WU'ii he awoke again, bis eyes turn
ed te Mr. Craig, and they were trou
bled Slid anxious.
"Oi tried "ard. Ol wanted to win,"
he struggled to any.
By this time Crnlg waa master of
himself, and he answered In a clear,
distirct voice:
"Lbiten, Billy, You made a grenl
fight, and yon are going to win yet.
And, besides, do you rcinemlier the
sheep that got lost over the moun
tain)" Tills piirslile was Billy's sp
cltll delight. "He didn't beat It when
he git It. did be? He took it in bit
anna and carried It borne, and so be
will you." -
And Billy, keeping bis eyes fastened
on Mr. Crnlg, simply said:
"Stirr snld Craig.
"Will e?" he repented, turning bit
eyes upou Mrs. Mavor.
"Why. yea, Billy," she answered
cheerl',y, though the tears were stream
ing frail ber eyes. "I would, and be
loves you far more."
Ho looked at her, smiled and closed
his eyes. 1 pnt uiy band on bis heart
It waa fl ittering feebly. Again a trou
bled look passed over bia face.
"My poor udd mother!" he whis
ered. "She's b III t he wuk ns."
"I shall take cure of ber. BlUy." said
Mrs. Mavor la a clear voice, and again
Blllyt smiled. Then he turucd hi eyes
to Mr. Craig and irnm him to Geordle
and nt hist to Mrs. Mavor. where they
rested. Klie lient over and kissed lilui
twice on the forehead.
"Tell 'er." be said, with uitliciilty, "e's
took me 'onie."
"Yes. Billy!" she cried, gnzing Into
his glazing eyes.
He tried to lift ber band. She kissed
him again. He drew one deep breath
and lay quire still.
"Thank the Mossed Saviour!" said
Mr. Craig rcvenutly. "He baa taken
blm home."
But Mrs. Mavor beld the dead hand
tight and soMied out passionately:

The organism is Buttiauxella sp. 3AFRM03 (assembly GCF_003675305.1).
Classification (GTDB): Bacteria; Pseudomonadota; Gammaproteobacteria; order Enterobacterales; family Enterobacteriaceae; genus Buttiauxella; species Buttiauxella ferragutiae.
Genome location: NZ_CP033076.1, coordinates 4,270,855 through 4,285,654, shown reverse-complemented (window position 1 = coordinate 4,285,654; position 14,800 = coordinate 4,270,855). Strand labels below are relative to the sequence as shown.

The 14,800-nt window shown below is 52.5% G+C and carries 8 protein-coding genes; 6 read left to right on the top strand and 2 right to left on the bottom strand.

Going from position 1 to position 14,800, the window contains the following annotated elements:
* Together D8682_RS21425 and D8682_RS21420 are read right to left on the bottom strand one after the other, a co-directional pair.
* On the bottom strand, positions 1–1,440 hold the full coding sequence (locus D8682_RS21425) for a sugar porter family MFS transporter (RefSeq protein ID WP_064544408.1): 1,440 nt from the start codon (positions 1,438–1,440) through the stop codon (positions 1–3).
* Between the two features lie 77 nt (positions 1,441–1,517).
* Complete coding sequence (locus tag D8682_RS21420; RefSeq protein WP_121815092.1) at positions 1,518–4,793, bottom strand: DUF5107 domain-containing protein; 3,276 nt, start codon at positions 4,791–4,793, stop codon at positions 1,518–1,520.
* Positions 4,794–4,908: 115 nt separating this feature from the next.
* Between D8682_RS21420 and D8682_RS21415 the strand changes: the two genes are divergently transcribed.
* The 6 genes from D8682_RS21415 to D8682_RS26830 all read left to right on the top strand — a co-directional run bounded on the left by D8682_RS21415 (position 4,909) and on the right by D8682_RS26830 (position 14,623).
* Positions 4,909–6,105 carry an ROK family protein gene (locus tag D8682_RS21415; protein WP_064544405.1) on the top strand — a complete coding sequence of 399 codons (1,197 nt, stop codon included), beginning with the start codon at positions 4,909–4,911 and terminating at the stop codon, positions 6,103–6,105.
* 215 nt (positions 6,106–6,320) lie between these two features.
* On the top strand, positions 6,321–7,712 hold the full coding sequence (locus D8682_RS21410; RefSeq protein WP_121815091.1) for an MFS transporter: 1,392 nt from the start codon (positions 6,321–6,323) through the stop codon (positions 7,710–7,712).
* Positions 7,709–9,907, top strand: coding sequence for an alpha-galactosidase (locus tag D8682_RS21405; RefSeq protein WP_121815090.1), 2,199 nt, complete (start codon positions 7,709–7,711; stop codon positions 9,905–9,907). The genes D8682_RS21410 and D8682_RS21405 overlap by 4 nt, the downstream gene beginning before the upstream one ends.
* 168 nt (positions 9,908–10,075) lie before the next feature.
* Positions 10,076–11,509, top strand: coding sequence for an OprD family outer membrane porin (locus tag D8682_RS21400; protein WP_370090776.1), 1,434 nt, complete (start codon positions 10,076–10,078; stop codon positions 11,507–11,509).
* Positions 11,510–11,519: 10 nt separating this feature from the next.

"Oh. Billy, Billy, yon helped me once
when I needed help! I cannot forget!"!
And Geordle. gnsiuing. "Aye, laddie.
laddie!" rasscd ont Into the fading light
of the early evening.
Next day no one went to work, for to
all It seemed a sacred day. They car
ried h'm into tlte little church, and
there Mr. Craig spoke of bis 'long, bard
fight and of bis final victory, for be
died without a fear and with love to
tbo men who, not knowing, bad been
hla death. And there wa no bitter
ness lu any heart, for Mr. Craig read
the story of the sheep and told how
gently be bad taken Hilly home-, but,
I holts' h no word was spoken. It wai
tner ,u icngne was niiun- ng,... .
Thcy In Id him under Hie pine beside,
Lrwhi liavor. uuU Hi 4niuer lure
sprig of etrrcci Into the open
grave. Winn bUlin, sobbing bitterly,
brought b: nprlg, in l"l'pedt blm,
though all tliorv-lit it tmnge.
As we turned tu leue the grave the
light front 1 he etenlng uu euuie aoft
ly throiidt Hi-' gap lu the mountain
nnd. filling the valUy. louche J lue tree
and the iittlv uwuud beneath with glo
ry, uwl I thought of that othtr glory
wlnVJi Is brighter than the sun and
wua not aurry tb:.t F'W Bllly'a weary
fight was over.. and I could not help
agreeing w ith Craig that It waa there
the league had its revenue.
CIlAi'TElt X.
ILLY BllEEN'S legacy to the
Black Itock uilnlug camp waa
a new league, which waa more